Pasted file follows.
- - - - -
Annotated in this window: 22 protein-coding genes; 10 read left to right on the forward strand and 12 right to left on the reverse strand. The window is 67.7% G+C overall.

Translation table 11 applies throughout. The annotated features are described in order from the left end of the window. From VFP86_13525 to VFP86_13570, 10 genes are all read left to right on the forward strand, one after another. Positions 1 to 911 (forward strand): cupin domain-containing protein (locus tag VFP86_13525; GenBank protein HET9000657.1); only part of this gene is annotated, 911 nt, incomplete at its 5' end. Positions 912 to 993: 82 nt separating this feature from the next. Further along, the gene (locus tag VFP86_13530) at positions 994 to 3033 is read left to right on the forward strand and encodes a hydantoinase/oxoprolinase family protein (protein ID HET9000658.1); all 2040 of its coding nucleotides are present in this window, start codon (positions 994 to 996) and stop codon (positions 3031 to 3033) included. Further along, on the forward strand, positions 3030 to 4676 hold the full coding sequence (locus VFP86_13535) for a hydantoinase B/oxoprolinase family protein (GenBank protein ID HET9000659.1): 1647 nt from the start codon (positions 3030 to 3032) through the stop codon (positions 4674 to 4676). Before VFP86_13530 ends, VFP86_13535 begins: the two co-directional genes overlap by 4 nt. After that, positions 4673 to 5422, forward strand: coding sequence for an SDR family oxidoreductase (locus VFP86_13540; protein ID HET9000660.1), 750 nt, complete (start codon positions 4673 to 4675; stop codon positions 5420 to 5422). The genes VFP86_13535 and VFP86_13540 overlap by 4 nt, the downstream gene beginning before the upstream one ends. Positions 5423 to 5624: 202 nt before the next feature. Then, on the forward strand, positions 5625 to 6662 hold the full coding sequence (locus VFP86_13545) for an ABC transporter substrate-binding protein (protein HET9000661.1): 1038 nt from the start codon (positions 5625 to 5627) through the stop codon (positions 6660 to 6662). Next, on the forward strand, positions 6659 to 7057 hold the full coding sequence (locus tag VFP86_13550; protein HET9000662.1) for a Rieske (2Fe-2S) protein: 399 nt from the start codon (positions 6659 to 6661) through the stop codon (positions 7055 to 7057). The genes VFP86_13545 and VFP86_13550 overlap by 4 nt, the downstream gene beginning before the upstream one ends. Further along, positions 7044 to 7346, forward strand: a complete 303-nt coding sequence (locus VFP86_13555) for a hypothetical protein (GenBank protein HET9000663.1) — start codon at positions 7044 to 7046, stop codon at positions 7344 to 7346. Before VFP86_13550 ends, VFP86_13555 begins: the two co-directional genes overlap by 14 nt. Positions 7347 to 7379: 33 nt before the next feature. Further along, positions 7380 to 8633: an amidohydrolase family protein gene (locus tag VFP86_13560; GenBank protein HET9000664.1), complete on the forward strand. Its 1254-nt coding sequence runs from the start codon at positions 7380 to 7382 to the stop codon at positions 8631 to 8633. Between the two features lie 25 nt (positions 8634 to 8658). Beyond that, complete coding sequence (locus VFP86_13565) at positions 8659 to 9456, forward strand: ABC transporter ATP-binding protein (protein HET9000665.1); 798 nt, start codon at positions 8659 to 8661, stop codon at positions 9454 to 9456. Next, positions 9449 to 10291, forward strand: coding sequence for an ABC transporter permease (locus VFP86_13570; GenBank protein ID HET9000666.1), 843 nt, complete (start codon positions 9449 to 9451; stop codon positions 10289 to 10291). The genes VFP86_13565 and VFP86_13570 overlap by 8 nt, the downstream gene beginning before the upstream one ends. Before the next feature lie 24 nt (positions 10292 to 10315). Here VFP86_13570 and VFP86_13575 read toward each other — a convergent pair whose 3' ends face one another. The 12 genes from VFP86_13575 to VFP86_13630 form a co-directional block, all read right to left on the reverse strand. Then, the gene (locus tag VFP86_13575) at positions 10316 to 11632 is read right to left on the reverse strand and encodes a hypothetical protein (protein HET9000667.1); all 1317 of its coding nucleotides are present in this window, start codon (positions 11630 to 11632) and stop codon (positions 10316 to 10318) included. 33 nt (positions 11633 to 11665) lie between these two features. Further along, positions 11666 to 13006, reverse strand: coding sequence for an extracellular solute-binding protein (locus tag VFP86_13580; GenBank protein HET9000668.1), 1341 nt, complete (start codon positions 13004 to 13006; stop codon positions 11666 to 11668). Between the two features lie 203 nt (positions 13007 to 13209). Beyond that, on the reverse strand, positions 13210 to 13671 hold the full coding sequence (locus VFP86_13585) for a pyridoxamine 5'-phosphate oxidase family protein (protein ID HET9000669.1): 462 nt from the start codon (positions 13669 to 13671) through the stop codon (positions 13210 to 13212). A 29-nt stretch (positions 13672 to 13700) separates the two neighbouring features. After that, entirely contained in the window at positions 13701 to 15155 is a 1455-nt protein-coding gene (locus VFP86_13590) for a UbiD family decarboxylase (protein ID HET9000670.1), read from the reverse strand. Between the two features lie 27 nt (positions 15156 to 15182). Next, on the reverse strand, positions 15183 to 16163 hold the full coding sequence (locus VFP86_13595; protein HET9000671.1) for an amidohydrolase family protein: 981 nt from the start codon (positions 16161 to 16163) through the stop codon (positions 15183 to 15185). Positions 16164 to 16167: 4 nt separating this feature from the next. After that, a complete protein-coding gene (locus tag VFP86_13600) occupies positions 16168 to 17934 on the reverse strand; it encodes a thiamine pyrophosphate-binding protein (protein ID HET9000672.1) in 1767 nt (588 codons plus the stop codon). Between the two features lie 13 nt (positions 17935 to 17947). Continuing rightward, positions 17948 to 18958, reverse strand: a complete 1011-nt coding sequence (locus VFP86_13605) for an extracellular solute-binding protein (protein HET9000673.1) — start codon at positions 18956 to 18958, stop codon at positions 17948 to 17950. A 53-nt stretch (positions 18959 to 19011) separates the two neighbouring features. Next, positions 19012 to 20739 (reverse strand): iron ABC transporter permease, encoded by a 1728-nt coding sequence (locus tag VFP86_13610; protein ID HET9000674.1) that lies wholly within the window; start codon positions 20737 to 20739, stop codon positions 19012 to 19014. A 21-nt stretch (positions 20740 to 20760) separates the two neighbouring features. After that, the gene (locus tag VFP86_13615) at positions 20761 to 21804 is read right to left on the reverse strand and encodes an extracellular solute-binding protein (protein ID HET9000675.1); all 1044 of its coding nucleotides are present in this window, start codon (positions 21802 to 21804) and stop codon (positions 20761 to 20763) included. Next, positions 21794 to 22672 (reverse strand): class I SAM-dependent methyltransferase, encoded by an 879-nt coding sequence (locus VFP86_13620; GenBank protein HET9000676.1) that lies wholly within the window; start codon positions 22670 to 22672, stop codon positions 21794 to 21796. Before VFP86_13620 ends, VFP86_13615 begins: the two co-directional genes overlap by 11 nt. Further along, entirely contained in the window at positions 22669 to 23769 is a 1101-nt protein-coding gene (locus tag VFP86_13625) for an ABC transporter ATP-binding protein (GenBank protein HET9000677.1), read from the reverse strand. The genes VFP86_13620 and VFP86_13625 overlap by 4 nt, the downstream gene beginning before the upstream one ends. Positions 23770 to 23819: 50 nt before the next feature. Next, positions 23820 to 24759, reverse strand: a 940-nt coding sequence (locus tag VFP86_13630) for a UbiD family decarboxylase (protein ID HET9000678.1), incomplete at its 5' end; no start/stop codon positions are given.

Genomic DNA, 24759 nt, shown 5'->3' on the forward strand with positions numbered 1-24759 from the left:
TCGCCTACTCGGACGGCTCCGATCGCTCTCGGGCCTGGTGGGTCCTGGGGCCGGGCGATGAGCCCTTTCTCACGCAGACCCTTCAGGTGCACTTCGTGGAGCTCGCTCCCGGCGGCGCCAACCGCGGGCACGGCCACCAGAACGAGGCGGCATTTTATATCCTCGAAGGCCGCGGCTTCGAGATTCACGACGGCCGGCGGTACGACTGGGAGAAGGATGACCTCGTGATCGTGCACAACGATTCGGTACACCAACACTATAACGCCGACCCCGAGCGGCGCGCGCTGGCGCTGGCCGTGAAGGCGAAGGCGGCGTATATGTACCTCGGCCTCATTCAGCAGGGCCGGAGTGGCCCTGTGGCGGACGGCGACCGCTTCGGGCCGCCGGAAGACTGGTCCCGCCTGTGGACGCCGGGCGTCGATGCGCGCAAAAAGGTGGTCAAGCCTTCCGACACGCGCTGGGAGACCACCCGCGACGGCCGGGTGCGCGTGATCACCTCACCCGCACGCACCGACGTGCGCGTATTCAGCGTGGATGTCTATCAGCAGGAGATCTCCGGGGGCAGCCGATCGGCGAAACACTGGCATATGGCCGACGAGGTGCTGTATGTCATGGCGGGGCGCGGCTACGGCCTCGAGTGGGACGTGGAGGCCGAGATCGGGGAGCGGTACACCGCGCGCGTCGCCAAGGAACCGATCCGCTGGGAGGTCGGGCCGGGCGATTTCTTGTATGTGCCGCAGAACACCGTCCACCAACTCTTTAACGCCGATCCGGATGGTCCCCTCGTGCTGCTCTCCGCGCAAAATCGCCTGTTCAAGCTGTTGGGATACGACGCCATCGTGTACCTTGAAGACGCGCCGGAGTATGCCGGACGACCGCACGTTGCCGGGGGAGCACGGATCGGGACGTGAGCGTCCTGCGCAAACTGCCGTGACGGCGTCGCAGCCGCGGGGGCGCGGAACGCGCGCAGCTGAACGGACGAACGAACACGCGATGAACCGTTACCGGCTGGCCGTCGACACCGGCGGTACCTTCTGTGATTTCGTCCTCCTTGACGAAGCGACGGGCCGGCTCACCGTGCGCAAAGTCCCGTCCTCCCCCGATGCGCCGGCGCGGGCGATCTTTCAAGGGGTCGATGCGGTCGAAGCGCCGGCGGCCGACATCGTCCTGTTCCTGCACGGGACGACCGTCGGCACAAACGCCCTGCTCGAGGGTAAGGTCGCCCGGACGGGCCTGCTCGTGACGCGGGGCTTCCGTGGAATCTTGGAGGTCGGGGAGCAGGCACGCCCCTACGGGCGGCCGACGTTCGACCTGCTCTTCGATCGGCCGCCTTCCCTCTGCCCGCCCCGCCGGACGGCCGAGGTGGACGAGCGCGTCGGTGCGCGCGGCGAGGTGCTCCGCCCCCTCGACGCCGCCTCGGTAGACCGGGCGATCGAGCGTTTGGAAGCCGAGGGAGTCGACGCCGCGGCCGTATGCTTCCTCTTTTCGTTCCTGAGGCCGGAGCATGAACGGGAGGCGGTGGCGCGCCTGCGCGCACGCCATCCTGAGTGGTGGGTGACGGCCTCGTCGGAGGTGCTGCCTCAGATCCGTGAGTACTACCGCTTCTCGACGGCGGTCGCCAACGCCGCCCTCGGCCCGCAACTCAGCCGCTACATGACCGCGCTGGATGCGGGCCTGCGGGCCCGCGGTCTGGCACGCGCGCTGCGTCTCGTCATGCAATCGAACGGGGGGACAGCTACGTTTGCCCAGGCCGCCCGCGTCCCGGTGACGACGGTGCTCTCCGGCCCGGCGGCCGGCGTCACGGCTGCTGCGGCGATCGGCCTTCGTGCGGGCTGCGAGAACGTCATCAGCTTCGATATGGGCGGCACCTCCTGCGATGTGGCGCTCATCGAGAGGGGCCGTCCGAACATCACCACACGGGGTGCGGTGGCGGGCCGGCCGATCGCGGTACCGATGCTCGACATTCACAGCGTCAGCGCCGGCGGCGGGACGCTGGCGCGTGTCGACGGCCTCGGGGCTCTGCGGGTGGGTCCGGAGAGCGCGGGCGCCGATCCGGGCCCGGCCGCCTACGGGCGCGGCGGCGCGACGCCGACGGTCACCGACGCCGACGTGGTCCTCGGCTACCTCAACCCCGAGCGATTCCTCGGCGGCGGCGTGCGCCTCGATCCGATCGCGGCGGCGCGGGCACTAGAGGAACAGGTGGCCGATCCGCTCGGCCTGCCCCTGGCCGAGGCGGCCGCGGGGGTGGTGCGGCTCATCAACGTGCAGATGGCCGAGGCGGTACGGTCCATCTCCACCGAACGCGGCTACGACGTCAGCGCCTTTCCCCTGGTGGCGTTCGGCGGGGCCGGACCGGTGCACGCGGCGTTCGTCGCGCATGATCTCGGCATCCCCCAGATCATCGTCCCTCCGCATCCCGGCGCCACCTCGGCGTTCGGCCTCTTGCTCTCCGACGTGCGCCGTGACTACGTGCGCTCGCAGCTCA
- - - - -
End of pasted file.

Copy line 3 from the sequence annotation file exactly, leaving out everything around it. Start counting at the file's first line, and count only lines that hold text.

Genomic DNA, 24759 nt, shown 5'->3' on the forward strand with positions numbered 1-24759 from the left: